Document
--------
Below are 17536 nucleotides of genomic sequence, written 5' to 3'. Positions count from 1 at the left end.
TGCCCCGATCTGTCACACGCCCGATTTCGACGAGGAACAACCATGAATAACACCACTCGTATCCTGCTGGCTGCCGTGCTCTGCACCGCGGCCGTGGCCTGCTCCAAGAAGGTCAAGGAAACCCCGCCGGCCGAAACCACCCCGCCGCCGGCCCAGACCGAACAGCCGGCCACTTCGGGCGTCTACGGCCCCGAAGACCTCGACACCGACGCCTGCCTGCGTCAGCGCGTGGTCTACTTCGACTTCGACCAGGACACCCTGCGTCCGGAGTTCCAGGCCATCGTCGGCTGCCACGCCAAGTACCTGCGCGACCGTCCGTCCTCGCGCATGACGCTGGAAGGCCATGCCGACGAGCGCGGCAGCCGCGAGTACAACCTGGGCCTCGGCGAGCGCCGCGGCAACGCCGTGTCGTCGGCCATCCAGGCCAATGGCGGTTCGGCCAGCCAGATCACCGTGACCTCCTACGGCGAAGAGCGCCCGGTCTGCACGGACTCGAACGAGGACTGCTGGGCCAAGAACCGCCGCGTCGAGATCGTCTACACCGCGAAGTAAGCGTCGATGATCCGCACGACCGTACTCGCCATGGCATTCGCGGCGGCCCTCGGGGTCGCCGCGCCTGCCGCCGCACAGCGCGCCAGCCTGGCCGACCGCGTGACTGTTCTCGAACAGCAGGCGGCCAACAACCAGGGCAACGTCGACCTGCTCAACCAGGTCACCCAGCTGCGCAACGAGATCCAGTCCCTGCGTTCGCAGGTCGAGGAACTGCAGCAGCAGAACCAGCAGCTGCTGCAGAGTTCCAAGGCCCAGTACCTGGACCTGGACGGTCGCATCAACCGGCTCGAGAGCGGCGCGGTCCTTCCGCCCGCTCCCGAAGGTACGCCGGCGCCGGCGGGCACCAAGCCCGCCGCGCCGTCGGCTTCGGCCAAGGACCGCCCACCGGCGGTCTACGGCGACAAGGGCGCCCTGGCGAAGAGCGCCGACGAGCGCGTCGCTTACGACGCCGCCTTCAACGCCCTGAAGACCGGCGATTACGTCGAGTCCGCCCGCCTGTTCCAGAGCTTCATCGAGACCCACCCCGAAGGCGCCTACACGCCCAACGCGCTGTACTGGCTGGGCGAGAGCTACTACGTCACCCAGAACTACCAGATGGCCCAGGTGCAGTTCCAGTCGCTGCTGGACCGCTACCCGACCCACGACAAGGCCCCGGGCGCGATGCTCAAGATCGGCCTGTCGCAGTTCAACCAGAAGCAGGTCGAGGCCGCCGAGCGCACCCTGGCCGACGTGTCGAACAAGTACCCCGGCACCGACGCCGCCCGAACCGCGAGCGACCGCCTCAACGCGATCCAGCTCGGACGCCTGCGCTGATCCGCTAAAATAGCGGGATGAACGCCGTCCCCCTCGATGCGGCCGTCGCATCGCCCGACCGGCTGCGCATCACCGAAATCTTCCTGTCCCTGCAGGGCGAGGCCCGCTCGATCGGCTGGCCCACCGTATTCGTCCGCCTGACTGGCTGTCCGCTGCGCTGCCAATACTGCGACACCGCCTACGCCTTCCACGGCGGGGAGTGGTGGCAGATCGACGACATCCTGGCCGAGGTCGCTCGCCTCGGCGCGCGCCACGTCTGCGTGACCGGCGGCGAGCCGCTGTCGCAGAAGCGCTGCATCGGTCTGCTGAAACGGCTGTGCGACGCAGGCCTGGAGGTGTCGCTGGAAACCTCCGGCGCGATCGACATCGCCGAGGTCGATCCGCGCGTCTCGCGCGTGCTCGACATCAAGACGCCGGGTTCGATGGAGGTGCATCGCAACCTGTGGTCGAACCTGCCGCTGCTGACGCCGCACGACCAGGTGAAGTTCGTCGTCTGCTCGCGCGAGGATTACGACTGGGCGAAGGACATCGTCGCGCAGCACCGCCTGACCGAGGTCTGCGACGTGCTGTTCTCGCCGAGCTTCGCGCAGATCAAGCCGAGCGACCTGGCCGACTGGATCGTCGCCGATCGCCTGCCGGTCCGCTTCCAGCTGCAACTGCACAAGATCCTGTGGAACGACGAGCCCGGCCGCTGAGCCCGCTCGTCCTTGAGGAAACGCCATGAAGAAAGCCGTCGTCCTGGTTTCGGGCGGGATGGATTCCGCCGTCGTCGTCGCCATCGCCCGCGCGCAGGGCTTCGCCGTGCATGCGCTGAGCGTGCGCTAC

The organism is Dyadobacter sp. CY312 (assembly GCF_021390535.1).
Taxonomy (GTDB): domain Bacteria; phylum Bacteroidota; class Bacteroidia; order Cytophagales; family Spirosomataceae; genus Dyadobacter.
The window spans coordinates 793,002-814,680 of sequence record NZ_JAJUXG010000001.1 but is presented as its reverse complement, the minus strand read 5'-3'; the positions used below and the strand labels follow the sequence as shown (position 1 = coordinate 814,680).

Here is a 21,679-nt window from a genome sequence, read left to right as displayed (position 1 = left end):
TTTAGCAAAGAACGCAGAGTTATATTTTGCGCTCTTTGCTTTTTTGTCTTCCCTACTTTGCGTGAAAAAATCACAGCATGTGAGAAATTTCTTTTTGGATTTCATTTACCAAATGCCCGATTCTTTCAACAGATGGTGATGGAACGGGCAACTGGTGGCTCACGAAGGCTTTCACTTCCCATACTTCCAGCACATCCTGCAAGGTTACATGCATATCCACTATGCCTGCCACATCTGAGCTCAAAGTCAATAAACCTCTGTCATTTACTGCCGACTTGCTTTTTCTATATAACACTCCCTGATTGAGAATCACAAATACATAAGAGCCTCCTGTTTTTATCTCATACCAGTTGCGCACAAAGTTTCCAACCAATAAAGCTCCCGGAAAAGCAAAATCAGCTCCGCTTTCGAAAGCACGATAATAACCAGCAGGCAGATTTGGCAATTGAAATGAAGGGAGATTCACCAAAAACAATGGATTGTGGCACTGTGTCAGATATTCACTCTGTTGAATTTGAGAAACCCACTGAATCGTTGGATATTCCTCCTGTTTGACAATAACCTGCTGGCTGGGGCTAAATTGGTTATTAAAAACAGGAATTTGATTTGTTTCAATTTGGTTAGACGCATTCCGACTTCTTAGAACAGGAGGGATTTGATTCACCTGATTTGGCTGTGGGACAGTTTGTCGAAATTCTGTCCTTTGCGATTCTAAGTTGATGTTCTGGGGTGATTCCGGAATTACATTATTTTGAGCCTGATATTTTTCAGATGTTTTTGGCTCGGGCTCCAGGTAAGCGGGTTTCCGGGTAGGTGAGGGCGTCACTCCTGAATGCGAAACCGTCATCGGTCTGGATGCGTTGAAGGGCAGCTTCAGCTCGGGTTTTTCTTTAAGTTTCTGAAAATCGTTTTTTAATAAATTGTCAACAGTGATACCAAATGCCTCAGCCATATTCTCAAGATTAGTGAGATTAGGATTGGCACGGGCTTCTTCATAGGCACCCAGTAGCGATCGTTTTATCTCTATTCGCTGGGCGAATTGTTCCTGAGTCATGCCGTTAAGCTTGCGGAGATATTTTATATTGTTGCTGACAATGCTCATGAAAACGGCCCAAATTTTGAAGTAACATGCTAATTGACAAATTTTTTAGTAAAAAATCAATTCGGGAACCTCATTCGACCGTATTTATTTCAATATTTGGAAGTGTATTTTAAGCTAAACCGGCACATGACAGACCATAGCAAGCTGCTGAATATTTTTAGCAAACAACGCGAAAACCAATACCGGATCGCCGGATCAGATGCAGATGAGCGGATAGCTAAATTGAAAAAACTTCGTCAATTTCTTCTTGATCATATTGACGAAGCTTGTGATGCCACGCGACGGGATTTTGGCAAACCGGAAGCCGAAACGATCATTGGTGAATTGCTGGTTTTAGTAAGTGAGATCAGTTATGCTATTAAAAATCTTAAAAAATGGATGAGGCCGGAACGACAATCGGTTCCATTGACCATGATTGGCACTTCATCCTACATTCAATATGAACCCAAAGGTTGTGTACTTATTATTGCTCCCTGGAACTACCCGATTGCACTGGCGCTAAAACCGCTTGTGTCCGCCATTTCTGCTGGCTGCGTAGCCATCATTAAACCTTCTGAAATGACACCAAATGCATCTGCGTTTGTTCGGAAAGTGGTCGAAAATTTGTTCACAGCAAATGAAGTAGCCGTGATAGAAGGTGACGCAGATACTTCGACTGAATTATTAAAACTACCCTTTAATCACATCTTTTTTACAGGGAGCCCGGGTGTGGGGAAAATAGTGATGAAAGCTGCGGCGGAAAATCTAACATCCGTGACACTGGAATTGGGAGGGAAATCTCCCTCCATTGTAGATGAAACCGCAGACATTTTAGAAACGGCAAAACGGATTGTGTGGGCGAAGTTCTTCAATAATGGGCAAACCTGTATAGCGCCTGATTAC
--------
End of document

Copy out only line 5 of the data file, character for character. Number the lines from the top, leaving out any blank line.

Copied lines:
The window spans coordinates 793,002-814,680 of sequence record NZ_JAJUXG010000001.1 but is presented as its reverse complement, the minus strand read 5'-3'; the positions used below and the strand labels follow the sequence as shown (position 1 = coordinate 814,680).